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Local Area Network (LAN)

A collection of computers and associated devices that share a common communications line or wireless link is known as a Local Area Network (LAN). In most situations, the connected computers and devices share the resources of a server or processor within a limited physical area (i.e. an office building). In most configurations, multiple computer users access the server to utilize applications, data storage, and file sharing.

Businesses typically use the LAN server to store common application programs which its users then download onto their assigned computer’s hard drive, or to allow shared access to printers and other devices or services. Users may share files with others at the LAN server, with read and write access granted by a LAN administrator. And if safeguards are in place to secure internal applications and data from outside access, a LAN server can be used as an organization’s Web server as wwll.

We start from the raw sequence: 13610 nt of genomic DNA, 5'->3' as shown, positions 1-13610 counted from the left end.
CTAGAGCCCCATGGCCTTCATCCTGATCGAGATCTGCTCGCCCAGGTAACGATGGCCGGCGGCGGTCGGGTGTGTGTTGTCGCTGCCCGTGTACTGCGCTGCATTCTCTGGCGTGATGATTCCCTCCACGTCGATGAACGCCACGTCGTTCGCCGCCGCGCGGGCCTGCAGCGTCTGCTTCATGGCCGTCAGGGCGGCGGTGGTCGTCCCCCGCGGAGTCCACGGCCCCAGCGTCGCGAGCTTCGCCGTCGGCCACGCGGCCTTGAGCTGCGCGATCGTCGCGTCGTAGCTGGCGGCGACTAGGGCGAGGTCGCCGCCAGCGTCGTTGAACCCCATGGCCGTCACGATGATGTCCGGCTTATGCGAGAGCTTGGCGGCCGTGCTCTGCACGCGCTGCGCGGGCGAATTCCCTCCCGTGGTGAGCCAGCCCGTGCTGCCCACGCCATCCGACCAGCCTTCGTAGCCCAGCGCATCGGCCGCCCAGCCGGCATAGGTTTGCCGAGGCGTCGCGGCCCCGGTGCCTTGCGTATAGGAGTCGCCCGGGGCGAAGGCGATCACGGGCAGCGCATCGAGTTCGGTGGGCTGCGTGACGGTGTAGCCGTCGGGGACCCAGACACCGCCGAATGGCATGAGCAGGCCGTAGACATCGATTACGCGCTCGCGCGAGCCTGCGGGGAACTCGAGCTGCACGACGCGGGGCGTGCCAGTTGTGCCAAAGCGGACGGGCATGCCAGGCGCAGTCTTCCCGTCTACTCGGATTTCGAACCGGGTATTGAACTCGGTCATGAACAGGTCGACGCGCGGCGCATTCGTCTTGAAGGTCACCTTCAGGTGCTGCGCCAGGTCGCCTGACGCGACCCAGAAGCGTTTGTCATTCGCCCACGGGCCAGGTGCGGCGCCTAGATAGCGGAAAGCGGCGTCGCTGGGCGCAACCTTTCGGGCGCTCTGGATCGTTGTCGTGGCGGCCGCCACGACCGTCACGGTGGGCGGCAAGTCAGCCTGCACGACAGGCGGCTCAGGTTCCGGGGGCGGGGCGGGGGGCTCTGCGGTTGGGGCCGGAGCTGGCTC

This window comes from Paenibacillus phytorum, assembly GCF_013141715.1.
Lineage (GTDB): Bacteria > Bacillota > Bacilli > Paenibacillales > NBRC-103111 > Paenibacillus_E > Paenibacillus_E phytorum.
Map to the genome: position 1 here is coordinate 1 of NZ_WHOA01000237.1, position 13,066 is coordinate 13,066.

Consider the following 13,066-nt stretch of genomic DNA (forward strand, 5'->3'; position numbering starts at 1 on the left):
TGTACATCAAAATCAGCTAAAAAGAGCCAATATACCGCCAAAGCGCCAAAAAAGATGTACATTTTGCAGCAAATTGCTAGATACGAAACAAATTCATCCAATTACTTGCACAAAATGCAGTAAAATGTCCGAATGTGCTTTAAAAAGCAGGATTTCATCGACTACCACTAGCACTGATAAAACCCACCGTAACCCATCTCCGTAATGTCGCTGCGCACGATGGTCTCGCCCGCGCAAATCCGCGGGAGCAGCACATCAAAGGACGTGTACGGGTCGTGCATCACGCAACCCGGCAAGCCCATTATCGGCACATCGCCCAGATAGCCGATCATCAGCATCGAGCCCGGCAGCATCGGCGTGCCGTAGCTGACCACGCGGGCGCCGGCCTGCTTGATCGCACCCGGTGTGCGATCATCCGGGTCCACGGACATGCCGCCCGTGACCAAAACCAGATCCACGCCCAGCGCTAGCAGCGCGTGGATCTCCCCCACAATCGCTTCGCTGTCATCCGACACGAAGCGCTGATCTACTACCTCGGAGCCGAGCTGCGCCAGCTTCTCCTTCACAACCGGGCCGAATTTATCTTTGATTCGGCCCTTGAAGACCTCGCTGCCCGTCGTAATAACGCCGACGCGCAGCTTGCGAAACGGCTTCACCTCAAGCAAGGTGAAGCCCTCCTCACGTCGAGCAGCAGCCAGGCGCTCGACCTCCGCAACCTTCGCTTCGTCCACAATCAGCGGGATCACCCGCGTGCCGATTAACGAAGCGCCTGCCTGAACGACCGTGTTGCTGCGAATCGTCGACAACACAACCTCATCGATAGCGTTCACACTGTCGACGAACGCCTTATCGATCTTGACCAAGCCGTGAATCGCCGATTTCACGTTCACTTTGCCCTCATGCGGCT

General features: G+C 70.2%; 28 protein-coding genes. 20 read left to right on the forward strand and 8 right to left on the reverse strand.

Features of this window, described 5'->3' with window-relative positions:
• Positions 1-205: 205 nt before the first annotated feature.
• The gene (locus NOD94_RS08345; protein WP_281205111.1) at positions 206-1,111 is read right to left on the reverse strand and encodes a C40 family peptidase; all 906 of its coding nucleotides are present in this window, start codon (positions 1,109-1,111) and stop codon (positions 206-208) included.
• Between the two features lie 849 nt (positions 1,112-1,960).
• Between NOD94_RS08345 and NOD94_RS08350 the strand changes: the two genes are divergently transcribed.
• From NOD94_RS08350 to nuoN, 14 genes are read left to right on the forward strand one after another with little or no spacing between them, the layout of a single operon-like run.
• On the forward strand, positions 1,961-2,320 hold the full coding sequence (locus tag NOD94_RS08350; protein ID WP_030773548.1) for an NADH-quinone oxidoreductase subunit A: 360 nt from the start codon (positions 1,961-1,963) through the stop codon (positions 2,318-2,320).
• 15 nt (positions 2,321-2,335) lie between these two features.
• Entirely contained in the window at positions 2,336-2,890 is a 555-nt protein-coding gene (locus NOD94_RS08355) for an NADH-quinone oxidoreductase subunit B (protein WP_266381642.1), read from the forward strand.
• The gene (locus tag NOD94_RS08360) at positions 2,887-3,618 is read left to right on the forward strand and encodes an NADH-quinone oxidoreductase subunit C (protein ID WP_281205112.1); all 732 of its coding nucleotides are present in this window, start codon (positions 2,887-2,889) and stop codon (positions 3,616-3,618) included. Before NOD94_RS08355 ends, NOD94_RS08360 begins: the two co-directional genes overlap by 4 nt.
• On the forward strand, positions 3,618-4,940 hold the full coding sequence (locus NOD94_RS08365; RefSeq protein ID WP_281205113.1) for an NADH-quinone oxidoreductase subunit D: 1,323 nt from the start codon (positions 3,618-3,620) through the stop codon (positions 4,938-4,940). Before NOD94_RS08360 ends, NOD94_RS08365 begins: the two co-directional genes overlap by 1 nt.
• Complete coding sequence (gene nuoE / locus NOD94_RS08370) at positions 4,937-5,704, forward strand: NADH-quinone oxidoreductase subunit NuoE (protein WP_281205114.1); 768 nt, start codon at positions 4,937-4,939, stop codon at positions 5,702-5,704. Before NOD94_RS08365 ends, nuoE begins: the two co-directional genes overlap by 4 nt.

Depending on the circumstances, a wireless LAN may be chosen over a hard-wired LAN due to the decreased costs to install and maintain the wireless solution.

Wide Area Network (WAN)

A Wide Area Network (WAN) is the opposite of a Local Area Network (LAN), in that it is a geographically dispersed telecommunications network. The term defines a much broader and complex telecom structure than a LAN. A WAN is likely privately owned or rented, but the term WAN typically indicates that public or shared user networks are included.